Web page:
Childhood Obsessions are good!

“My kids love dinosaurs! Ok I am being modest ….they are obsessed, really  really obsessed”, they know all the dinosaur types and names, God why can’t I remember how many are there in all?, said a Mom who loved dinosaurs too, a long time ago!

“My daughter has an obsession for cars and has many toy cars. She doesn’t break them ever. Instead she loves to collect them and park them in various places in the house, some times those places are under our feet and a whole lot of household members are tripping on them always”, said another mom who is amazed at her daughter’s knowledge about different kinds of cars!

Child Development experts call obsessions like these a “Deep Intense Interest”. We educationists don’t know exactly what sparks these interests and parents often can’t think of  the exact moment or event that kicked off this interest — but almost more than 30% of all children have one at some point, between the ages of two and six and for some the interest lasts further into childhood. Studies in this field have shown that the most common interests  that children show at early age is in vehicles like planes, trains, cars and the next most popular interest is in dinosaurs.

For many of these children, these obsessions are their first taste of mastery. They love being an expert. To have a deeper understanding of something their parent doesn’t know enough about, is awesome for them.  It makes them feel like a boss and very powerful. Kelli Chen, a known peadiatric psychiatric occupational therapist is of the opinion that these deep interests and obsessions are a big confidence booster for children. They have huge benefits and help a lot in children’s cognitive development. Many studies in this area point out that these sustained obsessive interests help them to develop persistence skills and result in increased knowledge,  a longer attention span and much deeper information-processing skills. In nutshell they make intense learners  pretty smart and bright.  Decades of research suggest that older children with these so called obsessions and intense interests tend to be of above-average intelligence.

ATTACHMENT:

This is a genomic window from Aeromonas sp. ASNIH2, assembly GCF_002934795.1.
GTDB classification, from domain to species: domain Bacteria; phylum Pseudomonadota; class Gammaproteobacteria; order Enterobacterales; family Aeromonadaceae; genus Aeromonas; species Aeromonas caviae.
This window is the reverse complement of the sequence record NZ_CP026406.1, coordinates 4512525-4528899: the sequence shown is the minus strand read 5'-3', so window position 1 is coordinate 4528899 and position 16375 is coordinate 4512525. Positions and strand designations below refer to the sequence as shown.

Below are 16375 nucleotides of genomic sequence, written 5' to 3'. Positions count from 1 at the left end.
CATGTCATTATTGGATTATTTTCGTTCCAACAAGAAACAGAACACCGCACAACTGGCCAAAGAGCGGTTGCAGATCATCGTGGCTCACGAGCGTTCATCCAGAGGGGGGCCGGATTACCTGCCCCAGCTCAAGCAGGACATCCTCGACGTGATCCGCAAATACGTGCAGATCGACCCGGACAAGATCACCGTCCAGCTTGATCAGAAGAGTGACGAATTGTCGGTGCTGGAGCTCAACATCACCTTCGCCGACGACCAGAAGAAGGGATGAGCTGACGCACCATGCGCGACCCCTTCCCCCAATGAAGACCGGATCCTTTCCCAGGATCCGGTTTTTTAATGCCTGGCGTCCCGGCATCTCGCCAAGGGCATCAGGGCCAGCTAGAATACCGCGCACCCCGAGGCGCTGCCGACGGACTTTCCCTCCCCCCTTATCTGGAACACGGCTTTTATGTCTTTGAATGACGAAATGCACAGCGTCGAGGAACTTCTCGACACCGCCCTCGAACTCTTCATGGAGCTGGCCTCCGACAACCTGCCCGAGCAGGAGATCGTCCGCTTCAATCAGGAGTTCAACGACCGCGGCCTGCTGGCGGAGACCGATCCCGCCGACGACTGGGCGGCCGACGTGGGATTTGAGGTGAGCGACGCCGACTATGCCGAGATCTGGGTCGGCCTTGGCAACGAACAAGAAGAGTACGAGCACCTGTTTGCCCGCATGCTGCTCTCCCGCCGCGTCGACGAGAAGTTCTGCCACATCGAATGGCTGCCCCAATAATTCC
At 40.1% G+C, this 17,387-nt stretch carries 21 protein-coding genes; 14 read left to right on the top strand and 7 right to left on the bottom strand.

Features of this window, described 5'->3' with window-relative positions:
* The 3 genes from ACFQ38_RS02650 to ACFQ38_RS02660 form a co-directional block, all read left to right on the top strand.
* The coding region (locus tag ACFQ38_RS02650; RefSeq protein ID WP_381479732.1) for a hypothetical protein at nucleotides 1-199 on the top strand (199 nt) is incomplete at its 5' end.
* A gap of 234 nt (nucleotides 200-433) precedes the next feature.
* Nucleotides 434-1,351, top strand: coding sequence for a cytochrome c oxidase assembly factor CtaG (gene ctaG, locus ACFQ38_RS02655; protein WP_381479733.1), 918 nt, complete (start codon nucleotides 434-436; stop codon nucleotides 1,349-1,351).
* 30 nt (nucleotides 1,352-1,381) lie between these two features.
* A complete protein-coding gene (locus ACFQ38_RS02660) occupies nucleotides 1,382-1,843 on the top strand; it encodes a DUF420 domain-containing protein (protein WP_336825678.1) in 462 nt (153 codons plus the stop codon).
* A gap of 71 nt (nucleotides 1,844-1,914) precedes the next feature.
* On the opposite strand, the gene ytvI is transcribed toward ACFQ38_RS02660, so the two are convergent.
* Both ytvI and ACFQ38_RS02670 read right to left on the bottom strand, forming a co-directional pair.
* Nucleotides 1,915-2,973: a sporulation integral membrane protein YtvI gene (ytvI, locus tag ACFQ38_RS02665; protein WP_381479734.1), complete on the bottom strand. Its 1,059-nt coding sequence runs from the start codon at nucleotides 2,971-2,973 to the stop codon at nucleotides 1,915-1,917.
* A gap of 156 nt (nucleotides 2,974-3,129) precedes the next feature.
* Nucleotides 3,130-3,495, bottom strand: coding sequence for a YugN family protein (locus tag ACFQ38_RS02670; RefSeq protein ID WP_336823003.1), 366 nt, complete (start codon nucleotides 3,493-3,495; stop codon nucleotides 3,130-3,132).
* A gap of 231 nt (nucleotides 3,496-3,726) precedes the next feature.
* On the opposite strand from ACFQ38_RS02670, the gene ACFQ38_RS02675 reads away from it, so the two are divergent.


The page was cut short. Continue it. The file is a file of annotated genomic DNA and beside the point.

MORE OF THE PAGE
So let your kids develop intense interests and don’t worry about their obsessions. Encourage their need to know more and learn more and more about their favourite topic. Help stimulate their brains by getting them books on the topic and surround their environment with things that can help them in sustaining these obsessions to learn for a long long time.

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